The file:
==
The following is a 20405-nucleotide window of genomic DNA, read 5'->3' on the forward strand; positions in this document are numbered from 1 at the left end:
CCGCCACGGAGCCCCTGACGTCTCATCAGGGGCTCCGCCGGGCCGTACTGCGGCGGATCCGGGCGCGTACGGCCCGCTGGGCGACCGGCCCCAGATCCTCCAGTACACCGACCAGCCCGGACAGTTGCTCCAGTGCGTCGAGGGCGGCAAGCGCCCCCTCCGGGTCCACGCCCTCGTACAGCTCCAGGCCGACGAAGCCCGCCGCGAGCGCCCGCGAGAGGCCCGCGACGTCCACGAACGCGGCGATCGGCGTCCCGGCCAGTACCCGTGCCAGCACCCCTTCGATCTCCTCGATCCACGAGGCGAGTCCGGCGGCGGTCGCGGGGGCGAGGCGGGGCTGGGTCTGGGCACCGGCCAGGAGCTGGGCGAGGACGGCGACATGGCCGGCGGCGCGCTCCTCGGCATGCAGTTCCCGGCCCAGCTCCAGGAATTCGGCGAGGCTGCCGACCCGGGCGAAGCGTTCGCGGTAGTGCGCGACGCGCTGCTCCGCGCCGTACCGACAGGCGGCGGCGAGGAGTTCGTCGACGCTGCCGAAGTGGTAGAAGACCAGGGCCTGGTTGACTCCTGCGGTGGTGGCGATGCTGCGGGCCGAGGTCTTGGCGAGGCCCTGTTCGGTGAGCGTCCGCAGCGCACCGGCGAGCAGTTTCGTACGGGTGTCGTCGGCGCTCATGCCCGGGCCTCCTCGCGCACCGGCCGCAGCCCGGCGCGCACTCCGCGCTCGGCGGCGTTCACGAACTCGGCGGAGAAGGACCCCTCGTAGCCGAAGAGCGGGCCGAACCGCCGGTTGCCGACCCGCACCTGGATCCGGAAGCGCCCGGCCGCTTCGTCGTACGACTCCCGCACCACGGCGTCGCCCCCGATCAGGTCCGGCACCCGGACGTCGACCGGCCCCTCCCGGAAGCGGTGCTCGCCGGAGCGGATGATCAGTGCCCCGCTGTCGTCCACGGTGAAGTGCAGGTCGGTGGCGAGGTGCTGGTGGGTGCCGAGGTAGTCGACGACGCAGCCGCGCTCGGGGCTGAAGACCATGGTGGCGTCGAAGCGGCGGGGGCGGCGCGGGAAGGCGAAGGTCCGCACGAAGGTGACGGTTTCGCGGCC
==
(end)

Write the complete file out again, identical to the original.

The following is a 20405-nucleotide window of genomic DNA, read 5'->3' on the forward strand; positions in this document are numbered from 1 at the left end:
CCGCCACGGAGCCCCTGACGTCTCATCAGGGGCTCCGCCGGGCCGTACTGCGGCGGATCCGGGCGCGTACGGCCCGCTGGGCGACCGGCCCCAGATCCTCCAGTACACCGACCAGCCCGGACAGTTGCTCCAGTGCGTCGAGGGCGGCAAGCGCCCCCTCCGGGTCCACGCCCTCGTACAGCTCCAGGCCGACGAAGCCCGCCGCGAGCGCCCGCGAGAGGCCCGCGACGTCCACGAACGCGGCGATCGGCGTCCCGGCCAGTACCCGTGCCAGCACCCCTTCGATCTCCTCGATCCACGAGGCGAGTCCGGCGGCGGTCGCGGGGGCGAGGCGGGGCTGGGTCTGGGCACCGGCCAGGAGCTGGGCGAGGACGGCGACATGGCCGGCGGCGCGCTCCTCGGCATGCAGTTCCCGGCCCAGCTCCAGGAATTCGGCGAGGCTGCCGACCCGGGCGAAGCGTTCGCGGTAGTGCGCGACGCGCTGCTCCGCGCCGTACCGACAGGCGGCGGCGAGGAGTTCGTCGACGCTGCCGAAGTGGTAGAAGACCAGGGCCTGGTTGACTCCTGCGGTGGTGGCGATGCTGCGGGCCGAGGTCTTGGCGAGGCCCTGTTCGGTGAGCGTCCGCAGCGCACCGGCGAGCAGTTTCGTACGGGTGTCGTCGGCGCTCATGCCCGGGCCTCCTCGCGCACCGGCCGCAGCCCGGCGCGCACTCCGCGCTCGGCGGCGTTCACGAACTCGGCGGAGAAGGACCCCTCGTAGCCGAAGAGCGGGCCGAACCGCCGGTTGCCGACCCGCACCTGGATCCGGAAGCGCCCGGCCGCTTCGTCGTACGACTCCCGCACCACGGCGTCGCCCCCGATCAGGTCCGGCACCCGGACGTCGACCGGCCCCTCCCGGAAGCGGTGCTCGCCGGAGCGGATGATCAGTGCCCCGCTGTCGTCCACGGTGAAGTGCAGGTCGGTGGCGAGGTGCTGGTGGGTGCCGAGGTAGTCGACGACGCAGCCGCGCTCGGGGCTGAAGACCATGGTGGCGTCGAAGCGGCGGGGGCGGCGCGGGAAGGCGAAGGTCCGCACGAAGGTGACGGTTTCGCGGCC